Yahoo! and Microsoft discussions about a possible or partial acquisition of the latter by the former have officially concluded with no deal being done, while Yahoo! has signed a major advertising deal with search rivals Google.
The conclusion of discussions with Microsoft follows numerous meetings and conversations regarding a number of transaction alternatives, including a meeting between Yahoo! and Microsoft on 8 June in which Yahoo! chairman Roy Bostock and other independent Yahoo! board members participated. At that meeting, Microsoft representatives stated unequivocally that Microsoft is not interested in pursuing an acquisition of all of Yahoo!, even at the price range it had previously suggested.
With respect to an acquisition of Yahoo!’s search business alone that Microsoft had proposed, Yahoo!’s Board of Directors has determined, after careful evaluation, that such a transaction would not be consistent with the company’s view of the converging search and display marketplaces; would leave the company without an independent search business that it views as critical to its strategic future; and would not be in the best interests of Yahoo! stockholders.
Yahoo! also announced an agreement with Google that will enhance its ability to compete in the converging search and display marketplace, advancing the company’s open strategy.
The agreement enables Yahoo! to run ads supplied by Google alongside Yahoo!’s search results and on some of its web properties in the US and Canada. The agreement is non-exclusive, giving Yahoo! the ability to display paid search results from Google, other third parties and Yahoo!’s own Panama marketplace.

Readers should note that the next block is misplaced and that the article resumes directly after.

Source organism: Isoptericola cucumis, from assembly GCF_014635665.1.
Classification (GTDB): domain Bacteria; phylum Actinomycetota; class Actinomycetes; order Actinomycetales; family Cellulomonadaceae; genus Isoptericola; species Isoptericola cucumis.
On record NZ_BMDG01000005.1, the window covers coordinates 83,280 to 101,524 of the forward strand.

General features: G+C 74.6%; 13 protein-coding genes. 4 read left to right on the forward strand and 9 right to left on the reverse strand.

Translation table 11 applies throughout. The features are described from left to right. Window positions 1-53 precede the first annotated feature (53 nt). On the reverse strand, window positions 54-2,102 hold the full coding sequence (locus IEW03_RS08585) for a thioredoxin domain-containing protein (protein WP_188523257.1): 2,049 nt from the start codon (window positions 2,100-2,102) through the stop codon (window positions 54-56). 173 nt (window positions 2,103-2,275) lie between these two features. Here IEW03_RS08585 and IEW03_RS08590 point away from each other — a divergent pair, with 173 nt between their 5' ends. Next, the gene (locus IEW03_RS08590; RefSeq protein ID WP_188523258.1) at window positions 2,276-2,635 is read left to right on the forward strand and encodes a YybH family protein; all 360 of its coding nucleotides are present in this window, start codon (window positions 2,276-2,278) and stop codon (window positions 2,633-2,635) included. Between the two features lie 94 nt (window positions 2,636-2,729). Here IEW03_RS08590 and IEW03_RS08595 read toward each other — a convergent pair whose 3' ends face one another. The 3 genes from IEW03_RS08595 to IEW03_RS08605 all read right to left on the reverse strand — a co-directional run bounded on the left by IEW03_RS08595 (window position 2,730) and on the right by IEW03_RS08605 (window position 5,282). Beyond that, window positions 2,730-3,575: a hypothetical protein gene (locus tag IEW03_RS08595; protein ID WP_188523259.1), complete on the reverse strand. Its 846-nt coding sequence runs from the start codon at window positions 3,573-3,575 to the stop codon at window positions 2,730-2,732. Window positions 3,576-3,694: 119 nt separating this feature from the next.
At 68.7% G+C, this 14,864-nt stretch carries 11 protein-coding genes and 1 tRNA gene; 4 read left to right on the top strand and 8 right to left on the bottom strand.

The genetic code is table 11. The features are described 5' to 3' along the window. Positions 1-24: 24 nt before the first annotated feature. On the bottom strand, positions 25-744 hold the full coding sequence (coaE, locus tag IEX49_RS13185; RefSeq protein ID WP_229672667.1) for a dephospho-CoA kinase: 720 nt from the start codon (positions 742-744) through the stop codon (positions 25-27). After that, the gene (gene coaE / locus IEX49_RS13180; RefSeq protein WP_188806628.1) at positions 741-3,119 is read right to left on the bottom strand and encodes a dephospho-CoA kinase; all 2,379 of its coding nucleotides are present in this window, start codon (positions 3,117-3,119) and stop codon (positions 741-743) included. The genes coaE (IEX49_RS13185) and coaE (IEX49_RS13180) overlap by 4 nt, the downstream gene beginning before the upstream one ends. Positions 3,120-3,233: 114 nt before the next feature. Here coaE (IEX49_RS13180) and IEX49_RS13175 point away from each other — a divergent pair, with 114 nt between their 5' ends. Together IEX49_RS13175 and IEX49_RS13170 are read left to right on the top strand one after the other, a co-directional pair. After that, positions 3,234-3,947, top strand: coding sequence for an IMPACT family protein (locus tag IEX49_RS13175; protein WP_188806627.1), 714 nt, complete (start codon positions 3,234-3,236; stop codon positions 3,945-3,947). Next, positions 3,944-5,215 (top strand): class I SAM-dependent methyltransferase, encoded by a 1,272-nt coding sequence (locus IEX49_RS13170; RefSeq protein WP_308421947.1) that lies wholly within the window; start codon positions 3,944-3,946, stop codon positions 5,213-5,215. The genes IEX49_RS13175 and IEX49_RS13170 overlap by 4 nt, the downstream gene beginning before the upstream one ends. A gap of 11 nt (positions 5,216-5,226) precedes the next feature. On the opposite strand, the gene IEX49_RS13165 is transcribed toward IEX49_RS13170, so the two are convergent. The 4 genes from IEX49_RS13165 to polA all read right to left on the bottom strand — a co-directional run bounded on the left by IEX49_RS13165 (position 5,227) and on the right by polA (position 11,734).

Under the terms of the agreement, Yahoo! will select the search term queries for which – and the pages on which – Yahoo! may offer Google paid search results. Yahoo! will define its users’ experience and will determine the number and placement of the results provided by Google and the mix of paid results provided by Panama, Google or other providers.
The agreement applies to paid search and content match and does not apply to algorithmic search. The agreement also applies to current partners in Yahoo’s publisher network.
“We believe the convergence of search and display is the next major development in the evolution of the rapidly changing online advertising industry,” said Jerry Yang, CEO and co-founder, Yahoo!. “Our strategies are specifically designed to capitalise on this convergence and this agreement helps us move them forward in a significant way. It also represents an important next step in our open strategy, building on the progress we have already made in advancing a more open marketplace.”
“This agreement provides a source of funds to both deliver financial value to stockholders from search monetisation and to invest in our broader strategy to transform display advertising and advance our starting point objectives with users,” said Yahoo! president Sue Decker. “It enhances competition by promoting our ability to compete in the marketplace where we are especially well positioned: in the convergence of search and display.”
Yahoo! believes this agreement will enable the company to better monetise Yahoo!’s search inventory in the US and Canada. At current monetisation rates, this is an approximately US$800m annual revenue opportunity. In the first 12 months following implementation, Yahoo! expects the agreement to generate an estimated US$250m to US$450m in incremental operating cash flow.
The agreement will enhance Yahoo!’s ability to achieve its goal to grow operating cash flow significantly, while at the same time providing flexibility to continue to invest in ongoing initiatives, such as algorithmic search innovation and search and display advertising platforms. It also gives Yahoo! complete flexibility to continue to use its Panama paid search results.
By Niall Byrne